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Goblin - Contamination CD (album) cover




Rock Progressivo Italiano

2.81 | 24 ratings

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Rock Progressivo Italiano Team
3 stars `Contamination' sees Italian progressive and cult soundtrack band Goblin add a refreshing dose of other wordly sci-fi sounds to their usual creeping horror atmospherics, and it makes for a mostly consistent and successful album.This time the soundtrack to a science-fiction film, It's a shame that the album is another mostly unnoticed and somewhat ignored work from the band, because in addition to a number of suspenseful and moody numbers, it contains the classic Goblin track `Quiet Drops', one of the most delicate and subtle pieces the band ever wrote.

`Connexion' gets things off to a great start, with it's intimidating drum-beat and classic Goblin church organ mixed with swirling spacey sound effects and slightly computerized sounding funky bass. Extra points for the `Alien choir' Mellotron too! `Withy' shares the moody guitar melody and plodding bass-line from Pink Floyd's `Another Brick...part 1' off `The Wall', playing over ghostly synth melodies, icy winds and booming drums that constantly creep closer and louder. `Bikini Island' is a highly kitsch upbeat disco/jazz-fusion commercial throwaway, but it's something of a guilty pleasure. Of course the album would work better without it, but it is full of lovely bass playing, catchy guitar runs and varied percussion sounds. Back to the nightmare for `Flood', which has Alan Parsons Project style chiming guitars, washes of spasmodic synth notes and harsh single drumbeat interruptions all playing over a tense metronome style ticking beat. `Pillage' has murky and darkly funky bass with dramatic fusion style guitar soloing over a repetitive stop-start arrangement with bashing drums. At least these last two tracks work towards creating the chilly mood again!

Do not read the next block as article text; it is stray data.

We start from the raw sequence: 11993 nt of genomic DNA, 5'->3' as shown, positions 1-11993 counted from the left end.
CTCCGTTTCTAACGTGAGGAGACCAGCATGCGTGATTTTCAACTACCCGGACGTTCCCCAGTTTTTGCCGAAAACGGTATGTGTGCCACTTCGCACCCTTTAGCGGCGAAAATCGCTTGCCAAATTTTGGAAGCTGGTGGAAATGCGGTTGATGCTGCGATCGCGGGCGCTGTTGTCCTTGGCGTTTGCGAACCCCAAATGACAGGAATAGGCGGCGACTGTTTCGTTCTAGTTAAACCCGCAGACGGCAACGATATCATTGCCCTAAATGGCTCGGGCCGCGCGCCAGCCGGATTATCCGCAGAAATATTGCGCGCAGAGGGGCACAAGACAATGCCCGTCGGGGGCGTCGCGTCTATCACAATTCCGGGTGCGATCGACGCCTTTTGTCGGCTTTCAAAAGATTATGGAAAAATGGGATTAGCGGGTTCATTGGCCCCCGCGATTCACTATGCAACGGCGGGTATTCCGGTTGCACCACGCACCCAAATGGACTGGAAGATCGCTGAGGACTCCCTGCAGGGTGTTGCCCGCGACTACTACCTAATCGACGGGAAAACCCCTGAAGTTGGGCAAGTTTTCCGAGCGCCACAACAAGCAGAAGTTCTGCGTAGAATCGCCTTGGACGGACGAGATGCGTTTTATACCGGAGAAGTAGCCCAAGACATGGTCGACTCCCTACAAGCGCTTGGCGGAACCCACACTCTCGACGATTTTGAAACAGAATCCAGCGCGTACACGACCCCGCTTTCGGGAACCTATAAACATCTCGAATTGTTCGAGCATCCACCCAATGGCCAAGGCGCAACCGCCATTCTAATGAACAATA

Side B's `The Carver' offers more light jazz and Latin percussion with slightly bent and unnerving wavering keyboards with driving bass. `Rush' unsurprisingly has a tense and haunted stalking quality full of ambient droning synths and a repetitive guitar melody that plays over and over. `Fright' is one of the most effective pieces on the album, with harsh electronics drifting amongst oppressive massive drums and a looped alien cry. Not much of a tune, but an experimental attempt at a moody soundscape that has more in common with bands like Tangerine Dream. `Time Is On' abruptly fades in from the previous track, and is a nightmarish echoing piano and electronic piece filled with distorted devilish wailing. Some parts of this sound a little like Rick Wright's frightening avant-garde contributions to the `Ummagumma' Pink Floyd album. `Ogre' by comparison is a reflective wilting sax, piano and bass diversion that lulls you into a brief respite of comfort before the album centrepiece.

`Quiet Drops' is a lonely and highly emotional piano piece with a very somber and sad melody. Impossibly fragile and low-key, with very restrained and stirring gentle string washes over the second half. It will truly bring you to tears, so don't listen to it on a broken heart. I was first aware of this track from the Morte Macabre cover on their album `Symphonic Holocaust', which in itself is an amazing interpretation. But the sparse original is a very moving beautiful piece, and ranks among the very best work of the Goblin band.

The CD reissue adds some curios in the form of alternate takes, unused fragments and unreleased pieces from the film. They don't exactly add anything to the album, but don't detract from it either. Just nice additions to an already effective album. I chose the vinyl reissue because that format makes it feel a little more special, with lovely vibrant artwork and the album presented the way it was always meant to be. If you do decide to get the CD, go for one with the dark cover feautured on this page, not the horrid blue washed out photo one.

This album shares some tracks from the `Buio Omega' soundtrack, so rather than grumble and moan about inconsistency or record company (and/or band?!) laziness in padding out already short albums with recycled/reused pieces, I just decided to review what is on here for it's individual strengths and weaknesses. You can go crazy trying to figure out what piece appears on what album sometimes with this band! Just enjoy, I say!

Although there's some occasional late 70's/early 80's disco and commercial jazz funk elements that not only the band, but many horror soundtracks in general were incorporating at the time, `Contamination' can still stand perfectly well alongside their string of fascinating and consistent lesser-known soundtracks. It is still easily recognizable as a work of Goblin, with all the usual strange atmosphere, tasteful playing and inventive arrangements. Definitely not one to dismiss or ignore.

Three and a half stars!

Aussie-Byrd-Brother | 3/5 |


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